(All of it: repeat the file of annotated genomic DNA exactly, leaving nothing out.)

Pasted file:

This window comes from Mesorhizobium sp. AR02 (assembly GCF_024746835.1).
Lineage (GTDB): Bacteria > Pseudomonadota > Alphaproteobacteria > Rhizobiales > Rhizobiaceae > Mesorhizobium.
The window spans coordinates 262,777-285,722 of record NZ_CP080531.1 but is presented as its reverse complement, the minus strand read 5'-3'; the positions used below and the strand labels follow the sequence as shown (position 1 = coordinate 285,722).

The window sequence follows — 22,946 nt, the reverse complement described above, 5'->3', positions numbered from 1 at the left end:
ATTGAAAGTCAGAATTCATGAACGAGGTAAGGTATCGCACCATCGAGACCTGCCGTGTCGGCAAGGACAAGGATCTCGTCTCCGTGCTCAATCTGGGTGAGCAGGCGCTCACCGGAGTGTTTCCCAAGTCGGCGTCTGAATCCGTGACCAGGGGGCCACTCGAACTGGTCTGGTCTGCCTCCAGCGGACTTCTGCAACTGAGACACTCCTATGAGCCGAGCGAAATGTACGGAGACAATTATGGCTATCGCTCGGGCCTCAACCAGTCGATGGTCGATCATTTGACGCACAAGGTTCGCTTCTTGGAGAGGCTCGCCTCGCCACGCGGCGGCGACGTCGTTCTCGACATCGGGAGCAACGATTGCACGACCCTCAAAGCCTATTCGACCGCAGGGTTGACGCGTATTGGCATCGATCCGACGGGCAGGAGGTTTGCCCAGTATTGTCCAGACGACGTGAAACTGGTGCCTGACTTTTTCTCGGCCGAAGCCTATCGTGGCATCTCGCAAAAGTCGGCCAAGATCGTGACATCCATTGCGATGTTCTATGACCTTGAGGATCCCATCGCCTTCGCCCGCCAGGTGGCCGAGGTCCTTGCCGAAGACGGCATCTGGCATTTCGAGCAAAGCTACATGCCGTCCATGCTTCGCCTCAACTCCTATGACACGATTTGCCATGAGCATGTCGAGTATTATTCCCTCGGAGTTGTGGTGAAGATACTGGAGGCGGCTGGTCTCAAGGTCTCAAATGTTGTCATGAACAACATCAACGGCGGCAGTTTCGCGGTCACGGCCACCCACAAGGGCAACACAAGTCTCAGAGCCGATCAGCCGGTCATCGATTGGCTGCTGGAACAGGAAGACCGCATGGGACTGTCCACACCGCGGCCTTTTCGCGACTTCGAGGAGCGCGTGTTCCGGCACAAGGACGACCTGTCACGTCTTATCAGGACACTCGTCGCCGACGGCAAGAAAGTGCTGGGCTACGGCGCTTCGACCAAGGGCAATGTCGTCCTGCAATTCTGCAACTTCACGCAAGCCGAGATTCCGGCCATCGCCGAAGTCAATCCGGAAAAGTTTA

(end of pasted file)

This window comes from Mesorhizobium sp. AR02 (assembly GCF_024746835.1).
Lineage (GTDB): Bacteria > Pseudomonadota > Alphaproteobacteria > Rhizobiales > Rhizobiaceae > Mesorhizobium.
The window spans coordinates 262,777-285,722 of record NZ_CP080531.1 but is presented as its reverse complement, the minus strand read 5'-3'; the positions used below and the strand labels follow the sequence as shown (position 1 = coordinate 285,722).

The window sequence follows — 22,946 nt, the reverse complement described above, 5'->3', positions numbered from 1 at the left end:
ATTGAAAGTCAGAATTCATGAACGAGGTAAGGTATCGCACCATCGAGACCTGCCGTGTCGGCAAGGACAAGGATCTCGTCTCCGTGCTCAATCTGGGTGAGCAGGCGCTCACCGGAGTGTTTCCCAAGTCGGCGTCTGAATCCGTGACCAGGGGGCCACTCGAACTGGTCTGGTCTGCCTCCAGCGGACTTCTGCAACTGAGACACTCCTATGAGCCGAGCGAAATGTACGGAGACAATTATGGCTATCGCTCGGGCCTCAACCAGTCGATGGTCGATCATTTGACGCACAAGGTTCGCTTCTTGGAGAGGCTCGCCTCGCCACGCGGCGGCGACGTCGTTCTCGACATCGGGAGCAACGATTGCACGACCCTCAAAGCCTATTCGACCGCAGGGTTGACGCGTATTGGCATCGATCCGACGGGCAGGAGGTTTGCCCAGTATTGTCCAGACGACGTGAAACTGGTGCCTGACTTTTTCTCGGCCGAAGCCTATCGTGGCATCTCGCAAAAGTCGGCCAAGATCGTGACATCCATTGCGATGTTCTATGACCTTGAGGATCCCATCGCCTTCGCCCGCCAGGTGGCCGAGGTCCTTGCCGAAGACGGCATCTGGCATTTCGAGCAAAGCTACATGCCGTCCATGCTTCGCCTCAACTCCTATGACACGATTTGCCATGAGCATGTCGAGTATTATTCCCTCGGAGTTGTGGTGAAGATACTGGAGGCGGCTGGTCTCAAGGTCTCAAATGTTGTCATGAACAACATCAACGGCGGCAGTTTCGCGGTCACGGCCACCCACAAGGGCAACACAAGTCTCAGAGCCGATCAGCCGGTCATCGATTGGCTGCTGGAACAGGAAGACCGCATGGGACTGTCCACACCGCGGCCTTTTCGCGACTTCGAGGAGCGCGTGTTCCGGCACAAGGACGACCTGTCACGTCTTATCAGGACACTCGTCGCCGACGGCAAGAAAGTGCTGGGCTACGGCGCTTCGACCAAGGGCAATGTCGTCCTGCAATTCTGCAACTTCACGCAAGCCGAGATTCCGGCCATCGCCGAAGTCAATCCGGAAAAGTTTA